Controversial, divisive but Sebastian Vettel retires as a genuine F1 legend

Four-time world champion Sebastian Vettel has announced he will retire from Formula One at the end of 2022.

As the stats go, he is one of the greatest drivers of all time. He ranks third for wins (53), fourth for poles (57) and fifth for fastest laps (38).

In terms of titles, only Sir Lewis Hamilton, Michael Schumacher, and Juan Manuel Fangio can better him. But when discussions over who could be considered F1’s G.O.A.T. are made, Vettel’s name is often overlooked.

Yet, this is one of the saddest exits the sport has witnessed in a long time, as although he is one of the most divisive champions in history, off the track you’d struggle to find a driver more beloved.

It was abundantly clear from the off that the German was blisteringly quick, becoming the youngest driver in history to score a point on his debut in 2007, and the youngest to win a race when he did so a year later at the memorable Italian Grand Prix.

Come 2010, he was in a Red Bull capable of winning the championship and he would do just that – for the next four years – proving himself to be insanely fast.

But he had one problem: He could never acknowledge when he had done something wrong.

After stupidly crashing into Mark Webber while trying to pass his teammate for the lead in Turkey in 2010, Vettel took no responsibility and Red Bull failed to admonish him either, wishing to protect their star driver and academy product.

It did not help his image that Red Bull kept giving him the quickest car. His domination in 2011 and 2013 was particularly grating for fans, while many felt that Fernando Alonso was the more worthy winner in 2012 after he dragged his woeful Ferrari to within three points of the title.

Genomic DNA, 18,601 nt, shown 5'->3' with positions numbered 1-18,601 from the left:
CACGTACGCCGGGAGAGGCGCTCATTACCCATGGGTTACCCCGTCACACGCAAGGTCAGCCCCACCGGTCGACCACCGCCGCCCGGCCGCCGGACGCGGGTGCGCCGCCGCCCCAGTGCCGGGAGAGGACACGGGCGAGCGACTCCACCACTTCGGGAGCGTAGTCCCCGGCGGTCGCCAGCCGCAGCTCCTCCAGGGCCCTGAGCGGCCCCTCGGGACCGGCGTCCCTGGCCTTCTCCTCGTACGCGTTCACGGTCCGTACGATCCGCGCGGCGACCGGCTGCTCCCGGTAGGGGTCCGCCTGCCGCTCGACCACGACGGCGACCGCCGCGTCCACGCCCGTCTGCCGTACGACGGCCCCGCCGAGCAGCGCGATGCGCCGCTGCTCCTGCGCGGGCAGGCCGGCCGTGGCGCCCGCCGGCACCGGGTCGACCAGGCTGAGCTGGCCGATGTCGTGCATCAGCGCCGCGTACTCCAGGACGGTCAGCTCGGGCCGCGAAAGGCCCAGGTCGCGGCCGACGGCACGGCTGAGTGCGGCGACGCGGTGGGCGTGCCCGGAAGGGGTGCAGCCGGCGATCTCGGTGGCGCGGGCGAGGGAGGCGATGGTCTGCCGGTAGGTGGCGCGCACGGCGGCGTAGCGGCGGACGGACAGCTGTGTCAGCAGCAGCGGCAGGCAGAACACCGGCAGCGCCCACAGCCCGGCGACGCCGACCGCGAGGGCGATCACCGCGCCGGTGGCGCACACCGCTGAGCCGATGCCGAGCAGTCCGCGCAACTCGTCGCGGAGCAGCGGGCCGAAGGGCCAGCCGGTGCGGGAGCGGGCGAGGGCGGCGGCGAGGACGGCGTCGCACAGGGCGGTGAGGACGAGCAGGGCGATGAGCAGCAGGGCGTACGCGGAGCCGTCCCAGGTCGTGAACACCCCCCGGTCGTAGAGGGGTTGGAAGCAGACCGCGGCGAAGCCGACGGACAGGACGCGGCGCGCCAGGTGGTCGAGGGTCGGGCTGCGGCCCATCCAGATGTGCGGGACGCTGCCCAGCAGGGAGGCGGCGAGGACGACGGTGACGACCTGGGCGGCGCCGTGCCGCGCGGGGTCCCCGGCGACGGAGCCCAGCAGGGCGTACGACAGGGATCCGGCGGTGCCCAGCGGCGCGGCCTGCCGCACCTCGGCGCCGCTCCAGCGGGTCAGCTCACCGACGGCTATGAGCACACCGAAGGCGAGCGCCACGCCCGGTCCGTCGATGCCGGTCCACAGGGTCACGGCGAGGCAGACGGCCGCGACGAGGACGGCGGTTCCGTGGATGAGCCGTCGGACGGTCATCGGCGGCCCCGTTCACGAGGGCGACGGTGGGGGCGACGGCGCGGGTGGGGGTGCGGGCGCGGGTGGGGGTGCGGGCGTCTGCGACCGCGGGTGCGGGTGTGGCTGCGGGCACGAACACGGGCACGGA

In 2013, he defied team orders to overtake Webber for the win in Malaysia, and despite giving a half-hearted apology, the damage was done.

As far as the world was concerned, Vettel was spoiled and immature, and Red Bull were fuelling toxicity.

Yet, Webber would later claim this in his autobiography, Aussie Grit: ‘I can say with absolute honesty that he is a better all-round F1 driver than I ever was.

Like Schumacher and Hamilton, nearly every year of Vettel’s career has been spent with a team expected to win titles, and his determination to do so led to some of the unpopular actions he took.

It’s only been in the last two seasons with mid-table team Aston Martin that fans have had a chance to see the real Sebastian Vettel: A driver who always has time for fans. A caring, family-orientated personality with a hilarious sense of humour and an almost encyclopedic knowledge for the sport he loves.

Someone who wants to make the world a better place and will happily commit himself to any number of humanitarian, social or environmental causes, even going so far as to help litter collectors clean up Silverstone after last year’s British Grand Prix.

Sure, you can argue about how good of a driver he really was. He bottled subsequent title challenges with Ferrari in 2017 and 2018 with costly driver errors and found himself upstaged by younger teammates Daniel Ricciardo and Charles Leclerc.

His detractors had all the proof they needed that his success was down to his machinery not his skills. But whatever the truth of that may be, does it ultimately matter in the grand scheme of things?

Upon the announcement of Vettel’s retirement, Hamilton posted: ‘Leaving this sport better than you found it is always the goal. I have no doubt that whatever comes next for you will be exciting, meaningful, and rewarding.’

We know now that Vettel has always been driven by something more than just titles and wins. Just a shame we didn’t find out earlier.

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